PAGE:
2. Next-Generation Sequencing Tools for Microbiome Analysis

Culture is the current standard for assessing bacteria in the urinary tract, which harbors several limitations, such as an inability to detect slow-growing anaerobic bacteria. Moreover, as discussed above, information regarding the imbalance in the microbial community, or “dysbiosis” may be more scientifically and clinically relevant than culture positivity. In this regard, NGS has several advantages. 1) It provides a bird’s-eye view of the urinary microbiome, and 2) it is possible to avoid culture and species isolation processes that are time and labor consuming, which has, in turn, enabled a dynamic, large-scale comprehensive analysis. Lastly, 3) it helps detect difficult-to-culture microbes, particularly when combined with enhanced urine culture techniques [29]. This paper reviews the current and future NGS techniques for urinary microbiome analysis.

1) Amplicon sequencing vs. metagenomics

Currently, amplicon sequencing is the most commonly used method for microbiome analysis. The 16S rRNA gene has been most commonly used for urinary microbiome analysis. The 16S rRNA gene comprises nine hypervariable segments (V1-V9) flanked by highly conserved regions. Amplicon sequencing is based on the fact that a universal polymerase chain reaction (PCR) primer can target these highly conserved regions across diverse species to amplify the gene in the sample. After amplifying the 16S rRNA gene conserved region, the attached variable regions are sequen-ced to gather information regarding the presence/abun-dance of specific microorganism taxa, or “operational taxonomic units” (OTUs). The OTU counts refer to the relative abundances of each organism in the analyzed sample. In addition, the bioinformatics analysis pipeline allows the construction of phylogenetic trees from representative sequences of OTUs and downstream statistical analyses. Nevertheless, a few disadvantages exist. In general, sequencing one or two of the nine hypervariable regions is only sufficient to achieve taxonomic classification at the family or genus level (the bacterial community can be classified by multiple taxonomic levels: domain > phylum > class > order > family > genus > species). Furthermore, the pre-amplification step by PCR could lead to bias in the abundance–presence results. Metagenomic sequencing is an option if higher taxonomic resolution and functional information are required. Because metagenomics methods sequence the full genome, it results in much more extensive data than amplicon sequencing, which also affects the speed and difficulty of downstream analyses.

(1) Use of amplicon sequencing in urinary microbiome research: Human urine is considered a sample of the low-biomass bacterial community, which can affect the quality of microbiota analysis results significantly [44,45]. Amplicon sequencing targeting bacterial-specific genomic sites reduces unnecessarily abundant host (human) DNA and helps accurately assess the urinary microbiota. Moreover, the sample collection and storage conditions can affect the results. Bundgaard-Nielsen et al. [46] investigated whether the collection and storage conditions influenced the urinary microbial composition. They found no day-to-day variations in the urinary microbiota composition. Furthermore, samples stored at -80℃ and -20℃, but not 4℃, were comparable to freshly handled voided urine.

Vesicoureteral reflux (VUR) is a risk factor for recurrent UTIs and a deterioration of the renal function. Vitko et al. [47] performed 16S rRNA sequencing of urine samples from VUR patients. In VUR patients, Dorea and Escherichia were dominant, and Prevotella and Lactobacillus were depleted. Furthermore, the microbial composition varied according to the recurrent febrile UTI status, suggesting the pathological remodeling of urinary bacterial communities after UTIs.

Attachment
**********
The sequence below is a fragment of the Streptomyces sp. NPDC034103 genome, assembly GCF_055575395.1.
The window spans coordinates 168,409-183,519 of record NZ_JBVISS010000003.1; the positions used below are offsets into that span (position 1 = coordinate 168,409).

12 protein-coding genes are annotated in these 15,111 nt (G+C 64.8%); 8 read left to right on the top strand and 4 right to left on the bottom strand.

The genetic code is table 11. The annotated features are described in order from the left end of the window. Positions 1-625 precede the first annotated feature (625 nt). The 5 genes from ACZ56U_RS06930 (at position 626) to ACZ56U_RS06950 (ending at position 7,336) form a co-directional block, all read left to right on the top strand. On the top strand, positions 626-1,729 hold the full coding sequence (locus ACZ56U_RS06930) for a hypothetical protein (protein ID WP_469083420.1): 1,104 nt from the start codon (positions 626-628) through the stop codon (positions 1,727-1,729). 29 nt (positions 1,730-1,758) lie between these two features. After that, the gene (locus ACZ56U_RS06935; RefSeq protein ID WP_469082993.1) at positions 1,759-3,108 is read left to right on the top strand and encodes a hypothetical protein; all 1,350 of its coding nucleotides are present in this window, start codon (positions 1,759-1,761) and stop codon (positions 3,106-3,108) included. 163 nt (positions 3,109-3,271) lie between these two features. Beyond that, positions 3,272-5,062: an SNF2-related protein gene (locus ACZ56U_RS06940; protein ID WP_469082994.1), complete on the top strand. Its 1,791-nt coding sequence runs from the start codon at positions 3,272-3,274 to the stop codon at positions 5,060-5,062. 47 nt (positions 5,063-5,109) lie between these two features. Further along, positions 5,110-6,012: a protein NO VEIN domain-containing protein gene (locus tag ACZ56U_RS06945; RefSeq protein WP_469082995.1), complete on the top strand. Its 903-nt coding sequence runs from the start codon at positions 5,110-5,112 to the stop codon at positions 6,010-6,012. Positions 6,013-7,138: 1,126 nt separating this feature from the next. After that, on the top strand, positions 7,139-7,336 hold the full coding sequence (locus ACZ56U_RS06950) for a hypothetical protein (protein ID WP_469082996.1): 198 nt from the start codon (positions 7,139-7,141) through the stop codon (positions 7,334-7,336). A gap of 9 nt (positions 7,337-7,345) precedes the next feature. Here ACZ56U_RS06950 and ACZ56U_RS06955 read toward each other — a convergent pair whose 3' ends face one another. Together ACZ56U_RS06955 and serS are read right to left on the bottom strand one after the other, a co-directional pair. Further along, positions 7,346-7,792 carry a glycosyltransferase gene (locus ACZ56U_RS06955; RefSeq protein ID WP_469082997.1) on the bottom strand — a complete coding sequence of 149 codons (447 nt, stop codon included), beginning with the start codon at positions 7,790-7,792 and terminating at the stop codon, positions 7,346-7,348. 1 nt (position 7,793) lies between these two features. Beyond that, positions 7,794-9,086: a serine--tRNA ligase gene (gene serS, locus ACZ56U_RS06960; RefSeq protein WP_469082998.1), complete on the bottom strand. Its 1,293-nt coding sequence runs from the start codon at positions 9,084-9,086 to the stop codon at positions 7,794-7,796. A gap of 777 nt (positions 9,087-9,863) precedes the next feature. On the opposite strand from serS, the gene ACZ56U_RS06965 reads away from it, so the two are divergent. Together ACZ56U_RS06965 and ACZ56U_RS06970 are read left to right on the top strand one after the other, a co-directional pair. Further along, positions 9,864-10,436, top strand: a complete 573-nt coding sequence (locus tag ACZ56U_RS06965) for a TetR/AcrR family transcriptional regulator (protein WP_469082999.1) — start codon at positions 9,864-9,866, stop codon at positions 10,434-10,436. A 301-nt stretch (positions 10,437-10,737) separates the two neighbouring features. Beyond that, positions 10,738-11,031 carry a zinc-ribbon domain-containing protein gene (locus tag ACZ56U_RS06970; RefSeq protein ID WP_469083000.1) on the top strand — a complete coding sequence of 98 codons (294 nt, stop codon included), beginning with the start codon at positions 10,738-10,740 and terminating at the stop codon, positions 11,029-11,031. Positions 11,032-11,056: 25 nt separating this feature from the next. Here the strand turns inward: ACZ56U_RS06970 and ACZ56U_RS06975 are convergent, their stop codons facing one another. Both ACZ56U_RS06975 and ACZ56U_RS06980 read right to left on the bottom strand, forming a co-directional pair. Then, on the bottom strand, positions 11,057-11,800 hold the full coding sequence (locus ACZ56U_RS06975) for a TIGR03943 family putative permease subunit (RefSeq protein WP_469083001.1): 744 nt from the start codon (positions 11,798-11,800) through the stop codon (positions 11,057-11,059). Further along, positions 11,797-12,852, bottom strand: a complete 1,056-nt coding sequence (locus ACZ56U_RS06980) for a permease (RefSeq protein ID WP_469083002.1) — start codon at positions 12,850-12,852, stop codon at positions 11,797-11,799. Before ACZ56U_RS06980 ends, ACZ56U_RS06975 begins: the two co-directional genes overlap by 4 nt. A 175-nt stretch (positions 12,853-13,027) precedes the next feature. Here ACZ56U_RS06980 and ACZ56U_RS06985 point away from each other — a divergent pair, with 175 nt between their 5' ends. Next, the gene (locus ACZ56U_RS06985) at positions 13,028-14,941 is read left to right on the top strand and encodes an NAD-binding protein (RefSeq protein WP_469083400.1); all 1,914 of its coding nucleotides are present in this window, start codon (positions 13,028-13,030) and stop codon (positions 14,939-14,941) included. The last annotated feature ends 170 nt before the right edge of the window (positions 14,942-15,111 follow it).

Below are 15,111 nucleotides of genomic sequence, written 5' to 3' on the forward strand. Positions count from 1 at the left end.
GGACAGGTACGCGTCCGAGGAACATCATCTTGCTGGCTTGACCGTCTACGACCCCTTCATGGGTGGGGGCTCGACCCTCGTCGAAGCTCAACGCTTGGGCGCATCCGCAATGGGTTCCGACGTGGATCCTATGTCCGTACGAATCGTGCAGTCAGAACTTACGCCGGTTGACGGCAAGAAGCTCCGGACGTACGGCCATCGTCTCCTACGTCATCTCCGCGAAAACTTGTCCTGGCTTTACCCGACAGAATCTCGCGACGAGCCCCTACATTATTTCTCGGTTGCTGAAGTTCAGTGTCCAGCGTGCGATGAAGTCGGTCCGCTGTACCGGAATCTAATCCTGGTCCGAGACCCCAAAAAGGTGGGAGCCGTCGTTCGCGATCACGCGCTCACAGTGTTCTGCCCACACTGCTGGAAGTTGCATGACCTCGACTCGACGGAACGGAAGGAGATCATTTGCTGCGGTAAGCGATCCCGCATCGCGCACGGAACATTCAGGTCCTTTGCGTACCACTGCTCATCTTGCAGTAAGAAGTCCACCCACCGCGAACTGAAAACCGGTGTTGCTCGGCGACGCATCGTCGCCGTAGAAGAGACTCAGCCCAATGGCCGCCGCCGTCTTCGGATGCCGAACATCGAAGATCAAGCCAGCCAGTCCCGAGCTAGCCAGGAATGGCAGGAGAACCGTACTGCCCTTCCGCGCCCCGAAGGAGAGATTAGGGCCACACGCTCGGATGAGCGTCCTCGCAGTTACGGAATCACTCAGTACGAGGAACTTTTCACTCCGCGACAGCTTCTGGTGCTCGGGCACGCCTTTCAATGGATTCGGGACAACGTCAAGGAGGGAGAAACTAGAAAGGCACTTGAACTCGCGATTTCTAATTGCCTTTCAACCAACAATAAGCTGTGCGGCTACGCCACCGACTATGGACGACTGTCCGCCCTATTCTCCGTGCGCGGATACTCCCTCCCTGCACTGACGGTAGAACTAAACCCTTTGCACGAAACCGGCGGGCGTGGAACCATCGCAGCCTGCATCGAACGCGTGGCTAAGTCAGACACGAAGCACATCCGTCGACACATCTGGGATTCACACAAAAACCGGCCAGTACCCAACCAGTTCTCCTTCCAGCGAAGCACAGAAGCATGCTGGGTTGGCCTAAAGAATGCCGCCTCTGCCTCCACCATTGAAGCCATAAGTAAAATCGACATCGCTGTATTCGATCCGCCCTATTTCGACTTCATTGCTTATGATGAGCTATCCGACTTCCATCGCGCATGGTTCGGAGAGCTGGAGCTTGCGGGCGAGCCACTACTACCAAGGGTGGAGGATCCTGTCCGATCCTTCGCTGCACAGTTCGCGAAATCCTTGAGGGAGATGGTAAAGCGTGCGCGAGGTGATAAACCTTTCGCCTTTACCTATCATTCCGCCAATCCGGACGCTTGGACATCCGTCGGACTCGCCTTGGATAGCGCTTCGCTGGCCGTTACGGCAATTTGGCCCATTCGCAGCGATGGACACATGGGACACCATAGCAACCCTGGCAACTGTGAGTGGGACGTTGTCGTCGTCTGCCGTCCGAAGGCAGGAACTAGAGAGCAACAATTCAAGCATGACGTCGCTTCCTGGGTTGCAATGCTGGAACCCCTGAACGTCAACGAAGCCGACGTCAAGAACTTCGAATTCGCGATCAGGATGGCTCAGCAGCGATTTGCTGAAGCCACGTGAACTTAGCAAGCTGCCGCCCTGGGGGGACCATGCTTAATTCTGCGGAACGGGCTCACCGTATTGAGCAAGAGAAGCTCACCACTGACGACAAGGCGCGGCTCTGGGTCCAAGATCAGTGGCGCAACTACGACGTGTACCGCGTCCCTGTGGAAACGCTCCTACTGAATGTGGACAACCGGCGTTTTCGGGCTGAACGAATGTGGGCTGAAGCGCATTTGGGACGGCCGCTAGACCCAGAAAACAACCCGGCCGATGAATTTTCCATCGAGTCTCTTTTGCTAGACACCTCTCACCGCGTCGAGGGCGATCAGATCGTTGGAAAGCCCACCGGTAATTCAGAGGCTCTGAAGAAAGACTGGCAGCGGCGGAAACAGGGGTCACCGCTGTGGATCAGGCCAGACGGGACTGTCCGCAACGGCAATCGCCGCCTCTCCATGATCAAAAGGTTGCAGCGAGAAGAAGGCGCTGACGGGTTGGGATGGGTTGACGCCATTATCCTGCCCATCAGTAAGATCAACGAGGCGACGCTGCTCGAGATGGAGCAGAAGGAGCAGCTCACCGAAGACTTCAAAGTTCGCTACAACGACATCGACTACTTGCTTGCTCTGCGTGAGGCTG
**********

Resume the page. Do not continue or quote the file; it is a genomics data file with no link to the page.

Ureteral stent encrustation is a rare but severe complication. Bacterial film formation is a likely cause of initiating stent encrustation. Kait et al. [48] profiled the microbiota of patients with indwelling ureteral stents using 16S rRNA amplicon sequencing. They collected the ureteral stent, cut the distal end bladder tip, and extracted DNA together with separately collected midstream urine. They used sequence variant (SV) count tables instead of OTUs, which provide improved accuracy in terms of the taxonomic classification and are directly comparable across different studies. The stent microbiota is stable and reproducible, and the most abundant SVs were the bacterial genera, Staphylococcus, Enterococcus, Lactobacillus, and Escherichia. Contrary to common beliefs, antibiotics use and having no prior history of UTI were not correlated with the stent microbiota, but were associated with the patients’ comorbidities. This suggests that prophylactic antibiotics are not enough to prevent ureteral stent-associated complications, such as bacterial infection and encrustation [48].

(2) Metagenomics sequencing in urinary microbiome research: 16S rRNA amplicon sequencing is often limited to family and genus level resolution, presenting challenges to species-level identification. Metagenomics reads sequences from entire genomes within the genetic pool, which provides higher taxonomic resolution and the detection of non-bacterial species and functional levels, such as the presence of multidrug-resistance genes within the microbial community [49,50]. In healthy subjects, bacteriophages and human papillomaviruses are found frequently in urinary virome analysis [51]. In immun-ocompromised hosts, such as organ transplantation patients, the viral etiology serves as a significant fraction of the urinary tract and systemic infectious complications [50]. Moustafa et al. [52] used metagenomic sequencing to detect Ureaplasma, Candida, or Trichomonas vaginalis, as well as viruses, such as herpes virus, human papillomavirus, or polyomavirus, all of which were undetectable by 16S rRNA amplicon sequencing. Furthermore, paired metagenomic sequencing of the urine from transplant recipients and donors revealed the frequent occurrence of the JC polyomavirus in samples from donors and transmission to their corresponding recipients [53]. This suggests that conventional diagnostic tools for virus detection do not cover the full spectrum of the urinary virome. In another study, in kidney transplant recipients with or without bacterial/viral UTIs, urinary cell-free DNA metagenomics sequencing uncovered the presence of bacteria and viruses that were not detected using conventional diagnostic protocols [54].

2) Short-read vs. long-read sequencing in microbiome analysis